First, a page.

The Tokyo Metropolitan Building, also known as Tokyo City hall, houses the headquarters of Tokyo's Metropolitan government. It's a large complex formed by 3 structures, which was designed by the renown architect Kenzo Tange and built from 1998 to late 1990. Featuring two twin towers with a height of 243 meters and 48 stories, the construction held the title of Tokyo's highest building from 1991 to 2006, when it was succeeded by the Midtown Tower in Akasaka.
The building is located within a short walk from Shinjuku Station's West exit and features two panoramic observation decks on the 45th floor of each tower at a height of 202 meters. The observatories offer impressive views of Shinjuku's skyscraper district and can be accessed free of charge. The north tower's observatory is considerably more popular since it closes later than the north one (up until 11PM), allowing visitors to enjoy Shinjuku's spectacular night lights.
Shinjuku Gyoen is one of Tokyo's biggest and most visited parks and it's located in a 10 minute walk east from Shinjuku Station. Its origins date back from the feudal era, when it was part of a huge private residence which was eventually transformed into a botanical garden. In 1879 the property was transferred to the imperial family and the grounds were reformed into its current configuration. Most of the garden was destroyed during World War II, but rebuilt shortly after and opened to the public in 1949.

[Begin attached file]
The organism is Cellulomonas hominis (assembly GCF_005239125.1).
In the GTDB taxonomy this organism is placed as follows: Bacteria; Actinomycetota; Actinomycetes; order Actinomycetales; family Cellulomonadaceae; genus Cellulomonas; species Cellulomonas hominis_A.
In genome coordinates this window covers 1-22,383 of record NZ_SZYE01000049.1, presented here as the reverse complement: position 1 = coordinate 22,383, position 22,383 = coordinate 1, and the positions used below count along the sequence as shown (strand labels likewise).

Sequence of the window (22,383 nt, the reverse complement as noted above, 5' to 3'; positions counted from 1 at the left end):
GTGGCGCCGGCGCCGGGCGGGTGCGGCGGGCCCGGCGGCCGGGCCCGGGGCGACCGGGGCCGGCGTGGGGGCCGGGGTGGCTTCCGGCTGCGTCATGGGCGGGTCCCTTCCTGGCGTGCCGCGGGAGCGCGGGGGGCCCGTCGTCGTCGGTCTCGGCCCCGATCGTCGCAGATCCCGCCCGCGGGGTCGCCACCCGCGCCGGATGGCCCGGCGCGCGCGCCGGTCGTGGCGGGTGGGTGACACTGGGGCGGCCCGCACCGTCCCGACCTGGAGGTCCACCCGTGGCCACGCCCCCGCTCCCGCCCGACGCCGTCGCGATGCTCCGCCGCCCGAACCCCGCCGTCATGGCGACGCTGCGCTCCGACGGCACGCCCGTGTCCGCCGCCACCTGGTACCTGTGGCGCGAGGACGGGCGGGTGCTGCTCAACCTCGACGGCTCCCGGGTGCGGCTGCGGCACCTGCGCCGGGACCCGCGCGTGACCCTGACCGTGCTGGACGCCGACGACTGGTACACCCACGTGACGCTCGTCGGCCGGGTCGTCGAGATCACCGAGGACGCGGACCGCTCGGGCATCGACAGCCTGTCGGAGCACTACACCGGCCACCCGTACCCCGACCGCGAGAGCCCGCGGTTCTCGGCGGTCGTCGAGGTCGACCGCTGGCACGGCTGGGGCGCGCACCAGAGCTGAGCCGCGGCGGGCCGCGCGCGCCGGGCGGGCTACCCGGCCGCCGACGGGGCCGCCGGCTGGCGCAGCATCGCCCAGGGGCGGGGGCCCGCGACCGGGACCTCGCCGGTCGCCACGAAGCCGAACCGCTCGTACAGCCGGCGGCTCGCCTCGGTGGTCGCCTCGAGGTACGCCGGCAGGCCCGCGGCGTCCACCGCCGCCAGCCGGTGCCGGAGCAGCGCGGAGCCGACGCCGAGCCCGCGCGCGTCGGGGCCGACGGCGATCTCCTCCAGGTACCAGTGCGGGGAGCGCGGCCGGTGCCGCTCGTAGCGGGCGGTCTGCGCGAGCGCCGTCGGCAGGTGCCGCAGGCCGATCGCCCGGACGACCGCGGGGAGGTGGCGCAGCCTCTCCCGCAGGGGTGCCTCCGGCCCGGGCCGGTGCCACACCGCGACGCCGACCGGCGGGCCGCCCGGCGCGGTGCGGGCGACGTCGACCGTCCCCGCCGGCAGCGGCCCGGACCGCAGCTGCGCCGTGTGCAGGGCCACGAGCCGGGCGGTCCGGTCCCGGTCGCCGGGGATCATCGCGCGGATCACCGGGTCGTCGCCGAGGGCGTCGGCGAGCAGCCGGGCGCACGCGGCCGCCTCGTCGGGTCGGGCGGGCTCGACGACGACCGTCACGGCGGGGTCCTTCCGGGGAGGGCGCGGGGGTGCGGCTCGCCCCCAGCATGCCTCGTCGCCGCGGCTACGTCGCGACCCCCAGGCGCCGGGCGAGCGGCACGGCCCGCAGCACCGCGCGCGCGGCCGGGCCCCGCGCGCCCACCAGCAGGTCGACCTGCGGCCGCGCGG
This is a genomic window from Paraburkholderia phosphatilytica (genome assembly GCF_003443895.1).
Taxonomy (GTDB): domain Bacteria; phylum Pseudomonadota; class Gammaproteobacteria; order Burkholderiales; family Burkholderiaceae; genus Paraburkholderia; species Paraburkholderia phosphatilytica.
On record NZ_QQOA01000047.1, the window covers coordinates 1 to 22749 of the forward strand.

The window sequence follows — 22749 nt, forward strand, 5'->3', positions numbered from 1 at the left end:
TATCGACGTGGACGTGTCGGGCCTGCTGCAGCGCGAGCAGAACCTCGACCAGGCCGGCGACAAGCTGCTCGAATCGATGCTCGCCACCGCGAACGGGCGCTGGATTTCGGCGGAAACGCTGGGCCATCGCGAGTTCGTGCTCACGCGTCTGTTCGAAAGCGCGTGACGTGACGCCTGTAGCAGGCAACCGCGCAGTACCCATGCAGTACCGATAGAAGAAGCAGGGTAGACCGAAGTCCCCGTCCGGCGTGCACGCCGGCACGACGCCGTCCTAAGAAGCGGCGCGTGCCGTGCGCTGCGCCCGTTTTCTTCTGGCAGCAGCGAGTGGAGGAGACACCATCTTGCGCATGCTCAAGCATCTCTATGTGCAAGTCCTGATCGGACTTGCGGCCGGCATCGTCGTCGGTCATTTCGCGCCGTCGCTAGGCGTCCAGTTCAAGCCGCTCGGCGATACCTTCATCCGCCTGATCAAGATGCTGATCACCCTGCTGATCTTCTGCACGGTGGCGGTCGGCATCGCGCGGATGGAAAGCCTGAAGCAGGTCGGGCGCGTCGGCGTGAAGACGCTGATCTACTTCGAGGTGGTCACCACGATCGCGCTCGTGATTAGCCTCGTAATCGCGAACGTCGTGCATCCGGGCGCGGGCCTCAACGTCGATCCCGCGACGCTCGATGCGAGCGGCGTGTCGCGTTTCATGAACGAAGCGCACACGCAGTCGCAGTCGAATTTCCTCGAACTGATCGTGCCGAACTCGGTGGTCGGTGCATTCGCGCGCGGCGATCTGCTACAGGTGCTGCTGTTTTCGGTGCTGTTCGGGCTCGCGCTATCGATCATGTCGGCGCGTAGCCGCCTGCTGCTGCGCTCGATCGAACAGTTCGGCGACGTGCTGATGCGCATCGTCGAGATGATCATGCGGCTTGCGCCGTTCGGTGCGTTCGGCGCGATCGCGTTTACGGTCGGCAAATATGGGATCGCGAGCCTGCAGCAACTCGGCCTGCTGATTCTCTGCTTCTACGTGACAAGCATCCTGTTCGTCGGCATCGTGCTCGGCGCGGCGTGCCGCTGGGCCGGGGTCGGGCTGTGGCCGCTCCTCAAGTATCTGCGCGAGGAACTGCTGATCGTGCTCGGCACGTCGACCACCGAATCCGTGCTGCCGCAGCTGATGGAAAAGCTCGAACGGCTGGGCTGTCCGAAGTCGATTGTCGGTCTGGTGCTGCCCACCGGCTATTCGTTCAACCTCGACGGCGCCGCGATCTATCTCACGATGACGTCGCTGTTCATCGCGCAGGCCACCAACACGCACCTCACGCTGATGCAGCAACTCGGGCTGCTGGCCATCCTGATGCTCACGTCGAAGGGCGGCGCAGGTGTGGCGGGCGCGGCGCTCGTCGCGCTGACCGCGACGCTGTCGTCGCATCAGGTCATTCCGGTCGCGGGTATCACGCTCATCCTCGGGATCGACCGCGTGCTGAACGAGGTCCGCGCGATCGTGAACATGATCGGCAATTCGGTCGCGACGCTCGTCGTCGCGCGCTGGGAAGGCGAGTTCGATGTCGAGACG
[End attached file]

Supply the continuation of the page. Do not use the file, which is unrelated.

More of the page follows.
The garden has an extension of around 58 hectares arranged in three different styles: a French formal garden, an English landscape garden and a traditional Japanese garden, which is the oldest of them all and features several ponds, artificial islands and a Taiwanese teahouse. Among the 200.000 trees planted in Shinjuku Gyoen there are around 1500 cherry trees, making it one of the most popular spots to enjoy Hanami (cherry blossom viewing) in Tokyo during March and April.
Kabukicho is Tokyo's largest red-lights district, located northeast of Shinjuku Station. Its name derives from a Kabuki theater which was planned in the area after World War II, but was never constructed and nowadays it's also referred to as the "Sleepless Town", due to its intense activity all day long. Kabukicho is home to more than 3000 entertainment establishments such as bars, restaurants, nightclubs, game parlors, cinemas and all kinds of adult-related businesses, making it one of Tokyo's most interesting and busy nightlife hubs.
The entrance of Kabukicho is clearly signed with a red-coloured gate and can be pleasantly explored on foot. At nights, thousands of neon signs and billboards light up the streets, forming a truly unique sight. Despite being an area frequented by yakuza members (Japanese mafia) who run some of the businesses, it is perfectly safe to stroll the streets at any time of the day thanks to the strong police presence.
East of Kabukicho lies what is known as the Golden Gai, a network of narrow alleys which house over 200 tiny bars and clubs. Most of these establishments date from the second half of the 20th century and still retain an old-style atmosphere, which contrasts heavily with the modern streets of Kabukicho. Even if nowadays it has become somewhat touristy, the area is usually frequented by regular local costumers and only a few bars offer English menus.
JR Shinjuku Station
All of the attractions in Shinjuku are located at a walking distance from Shinjuku Station. Due to the massive size of the station, it is recommended to locate the closest exit to the desired visiting point before getting out.